North gets additional £912m from British government to tackle Covid-19

Sinn Féin Minister Conor Murphy’s budget sees 8 per cent increase in day to day spending in Northern Ireland

The Northern Executive has received £912 million in special funding from the British government to address the Covid-19 crisis, the North's Minister for Finance Conor Murphy disclosed in the Assembly on Tuesday when publishing his budget for the coming year.

In terms of the regular budget, Mr Murphy told Assembly members that £12.2 billion will be shared between the Executive departments in 2021 which is an increase of just over 8 per cent on last year’s allocation.

A further £278.6 million is to be allocated to the Department for Agriculture, Environment and Rural Affairs for farm support payments which replace the EU Common Agriculture Policy payments.

Mr Murphy said an additional £70 million of central British funding would be allocated to departments while on the capital side some £1.6 billion would be spent in the coming year.


Mr Murphy indicated that because of the crisis departments would have a degree of “flexibility” in terms of spending.

“In difficult circumstances this budget delivers additional funding for our citizens, for our workers, and for our businesses,” he said.

In relation to coronavirus, Mr Murphy said: “Personal Protection Equipment has been ordered, car parking fees have been removed and public transport has been made free for key health workers to help those leading the fight against Covid-19.

“Funding has been made available to ensure the 97,000 children who are entitled to free school meals do not experience hardship as a result of schools closing. £370 million has been made available in grants to support some 30,000 businesses so they can continue to pay workers.”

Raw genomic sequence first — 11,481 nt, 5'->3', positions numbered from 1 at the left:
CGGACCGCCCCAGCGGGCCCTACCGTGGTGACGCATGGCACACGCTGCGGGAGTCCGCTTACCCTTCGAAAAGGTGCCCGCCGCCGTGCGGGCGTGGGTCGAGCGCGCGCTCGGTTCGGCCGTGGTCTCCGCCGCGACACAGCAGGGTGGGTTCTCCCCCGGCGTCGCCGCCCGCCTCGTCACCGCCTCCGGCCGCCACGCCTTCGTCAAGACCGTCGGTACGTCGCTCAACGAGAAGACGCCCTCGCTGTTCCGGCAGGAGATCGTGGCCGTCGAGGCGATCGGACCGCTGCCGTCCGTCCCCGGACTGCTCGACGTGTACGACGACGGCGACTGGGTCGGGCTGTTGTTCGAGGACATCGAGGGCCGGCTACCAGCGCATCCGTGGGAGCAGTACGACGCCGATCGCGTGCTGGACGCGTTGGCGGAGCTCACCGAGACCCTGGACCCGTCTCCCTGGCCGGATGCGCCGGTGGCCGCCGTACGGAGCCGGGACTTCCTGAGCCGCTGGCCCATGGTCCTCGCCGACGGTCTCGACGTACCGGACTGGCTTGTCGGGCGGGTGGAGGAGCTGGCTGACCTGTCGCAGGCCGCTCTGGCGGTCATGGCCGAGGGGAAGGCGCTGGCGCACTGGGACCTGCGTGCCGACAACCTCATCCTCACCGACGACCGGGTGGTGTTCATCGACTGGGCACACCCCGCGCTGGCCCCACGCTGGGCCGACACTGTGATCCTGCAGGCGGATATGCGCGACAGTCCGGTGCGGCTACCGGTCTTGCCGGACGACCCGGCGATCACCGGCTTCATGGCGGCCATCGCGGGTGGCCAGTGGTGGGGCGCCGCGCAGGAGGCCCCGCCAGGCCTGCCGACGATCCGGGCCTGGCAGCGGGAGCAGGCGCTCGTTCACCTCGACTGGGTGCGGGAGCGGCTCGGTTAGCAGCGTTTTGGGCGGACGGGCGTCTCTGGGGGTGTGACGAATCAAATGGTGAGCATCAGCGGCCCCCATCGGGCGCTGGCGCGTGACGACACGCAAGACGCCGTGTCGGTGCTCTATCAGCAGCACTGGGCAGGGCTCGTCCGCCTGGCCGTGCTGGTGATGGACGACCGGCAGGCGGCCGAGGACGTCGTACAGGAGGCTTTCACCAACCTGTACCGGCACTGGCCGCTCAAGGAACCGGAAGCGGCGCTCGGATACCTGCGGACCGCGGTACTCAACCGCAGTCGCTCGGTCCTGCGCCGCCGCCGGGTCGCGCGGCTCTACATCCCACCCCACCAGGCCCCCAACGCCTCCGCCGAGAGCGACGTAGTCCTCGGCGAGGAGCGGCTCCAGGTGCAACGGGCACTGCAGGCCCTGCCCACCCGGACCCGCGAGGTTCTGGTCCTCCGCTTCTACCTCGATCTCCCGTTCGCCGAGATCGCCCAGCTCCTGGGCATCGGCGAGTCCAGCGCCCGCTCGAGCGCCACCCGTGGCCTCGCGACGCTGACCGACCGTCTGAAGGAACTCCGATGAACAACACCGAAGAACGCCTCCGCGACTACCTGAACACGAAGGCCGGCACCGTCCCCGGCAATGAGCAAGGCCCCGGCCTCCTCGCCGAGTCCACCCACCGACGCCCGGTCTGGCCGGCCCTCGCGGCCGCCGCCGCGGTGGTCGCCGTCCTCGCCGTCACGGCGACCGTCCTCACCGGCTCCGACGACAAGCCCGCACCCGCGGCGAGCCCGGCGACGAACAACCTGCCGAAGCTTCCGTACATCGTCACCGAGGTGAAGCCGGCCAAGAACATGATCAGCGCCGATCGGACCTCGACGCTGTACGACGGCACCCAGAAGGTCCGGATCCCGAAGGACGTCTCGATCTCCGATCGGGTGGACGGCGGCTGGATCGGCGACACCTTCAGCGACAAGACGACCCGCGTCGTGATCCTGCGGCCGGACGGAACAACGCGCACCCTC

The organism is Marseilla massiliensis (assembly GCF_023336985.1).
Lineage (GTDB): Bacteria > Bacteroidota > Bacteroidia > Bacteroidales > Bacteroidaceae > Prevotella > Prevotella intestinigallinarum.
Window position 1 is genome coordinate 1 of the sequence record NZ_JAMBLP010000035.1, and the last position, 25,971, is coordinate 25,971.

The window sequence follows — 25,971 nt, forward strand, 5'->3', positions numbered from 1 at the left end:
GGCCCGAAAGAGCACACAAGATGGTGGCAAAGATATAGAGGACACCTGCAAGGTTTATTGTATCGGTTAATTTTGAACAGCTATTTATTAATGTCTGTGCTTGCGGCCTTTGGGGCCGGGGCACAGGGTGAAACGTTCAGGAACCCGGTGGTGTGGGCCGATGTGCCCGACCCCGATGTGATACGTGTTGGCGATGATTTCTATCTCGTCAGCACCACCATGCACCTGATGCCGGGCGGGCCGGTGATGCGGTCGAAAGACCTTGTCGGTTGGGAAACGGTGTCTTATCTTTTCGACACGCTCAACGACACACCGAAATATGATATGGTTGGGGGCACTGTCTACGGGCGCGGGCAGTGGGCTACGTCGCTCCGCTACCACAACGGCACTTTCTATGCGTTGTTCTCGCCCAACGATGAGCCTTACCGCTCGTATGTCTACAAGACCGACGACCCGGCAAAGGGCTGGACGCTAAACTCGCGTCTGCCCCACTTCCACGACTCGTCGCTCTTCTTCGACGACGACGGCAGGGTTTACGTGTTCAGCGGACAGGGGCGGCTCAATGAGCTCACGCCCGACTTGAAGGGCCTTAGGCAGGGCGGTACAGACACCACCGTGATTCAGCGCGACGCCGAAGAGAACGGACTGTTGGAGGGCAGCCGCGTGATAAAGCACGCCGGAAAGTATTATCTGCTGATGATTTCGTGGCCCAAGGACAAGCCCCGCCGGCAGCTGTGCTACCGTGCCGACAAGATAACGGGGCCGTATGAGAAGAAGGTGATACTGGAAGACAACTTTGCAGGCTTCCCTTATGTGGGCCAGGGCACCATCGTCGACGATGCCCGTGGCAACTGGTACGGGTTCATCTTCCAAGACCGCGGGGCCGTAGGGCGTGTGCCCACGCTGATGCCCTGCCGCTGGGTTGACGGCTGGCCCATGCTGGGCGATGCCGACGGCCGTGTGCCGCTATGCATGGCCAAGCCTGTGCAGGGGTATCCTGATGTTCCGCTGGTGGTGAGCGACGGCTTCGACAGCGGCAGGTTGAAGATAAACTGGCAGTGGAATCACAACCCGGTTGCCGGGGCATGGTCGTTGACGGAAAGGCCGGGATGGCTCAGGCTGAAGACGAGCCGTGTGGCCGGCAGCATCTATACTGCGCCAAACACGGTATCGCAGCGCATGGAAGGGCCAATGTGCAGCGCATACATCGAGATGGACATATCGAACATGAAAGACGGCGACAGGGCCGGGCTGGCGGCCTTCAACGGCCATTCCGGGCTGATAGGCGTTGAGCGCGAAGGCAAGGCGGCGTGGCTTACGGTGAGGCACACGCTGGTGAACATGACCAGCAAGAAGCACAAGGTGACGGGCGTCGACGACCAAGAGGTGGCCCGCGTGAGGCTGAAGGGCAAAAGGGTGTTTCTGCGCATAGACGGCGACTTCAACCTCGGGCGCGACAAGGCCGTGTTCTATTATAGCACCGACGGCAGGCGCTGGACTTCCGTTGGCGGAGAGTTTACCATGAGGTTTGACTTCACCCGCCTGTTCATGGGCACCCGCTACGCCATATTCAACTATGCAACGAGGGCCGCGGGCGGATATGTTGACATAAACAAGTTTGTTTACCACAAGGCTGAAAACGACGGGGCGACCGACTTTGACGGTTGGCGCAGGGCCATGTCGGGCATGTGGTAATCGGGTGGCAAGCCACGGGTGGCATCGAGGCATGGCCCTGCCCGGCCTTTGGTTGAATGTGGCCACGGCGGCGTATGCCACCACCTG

He added: “Development of this budget began before the onset of Covid-19 and has been overshadowed by the unprecedented public health crisis we face, a health crisis that impacts on every area of our lives. Protecting lives and livelihoods from the pandemic is now our number one priority.”

The Sinn Féin Minister said that, in order "to ensure no additional burden on households during this difficult and uncertain time", he was freezing domestic rates at current levels. Domestic rates, unlike in the Republic, are paid by householders in Northern Ireland.

Mr Murphy said he was also reducing business rates which, effectively, would mean an 18 per cent reduction on the figures for last year “which will benefit all business ratepayers”.

Under January’s New Decade, New Approach deal which restored the Northern Executive the British government pledged to provide a £2 billion financial package over five years to help the Executive and Assembly begin working on a “sustainable footing”.

At the time and ahead of the Covid-19 crisis which prompted emergency funding for businesses and workers Mr Murphy described the promised funding as “woefully inadequate”.

When delivering his budget in the Assembly on Tuesday Mr Murphy complained that “in real terms our block grant remains some £360 million below pre-austerity levels when comparing like for like funding”.

"Over that time the pressure on vital public services has increased. Public expectations were raised considerably by the New Decade New Approach document. But the British Government did not provide the funding necessary to deliver these priorities," he added.

Mr Murphy said that nonetheless he was “able to deliver a budget that, compared to last year, provides real term increases to all departments”.

During questioning about the budget, the DUP North Antrim MLA Paul Frew referred to companies which were making items to save lives during the crisis. He added that he was "deeply worried" to have been informed that some Sinn Féin "party activists" had been involved in "intimidating and harassing" a number of such firms to close down completely.

Mr Murphy said that it was a matter of regret that Mr Frew made such allegations “without any substance”.

He added: “Of course if you are aware of accusations which are essentially criminal behaviour you have an obligation to report those to the police and I hope you have, rather than simply bring them here for publicity purposes.”

Traditional Unionist Voice leader Jim Allister asked that in light of the current crisis would the Minister agree that it would be "unconscionable" to spend money on Ulster Scots and the Irish language now, as promised in the New Decade, New Approach deal.

Mr Murphy said he was “heartened” by the fact that it seemed that Mr Allister’s only concerns around budget spending should relate to these two matters.

Gerry Moriarty

Gerry Moriarty

Gerry Moriarty is the former Northern editor of The Irish Times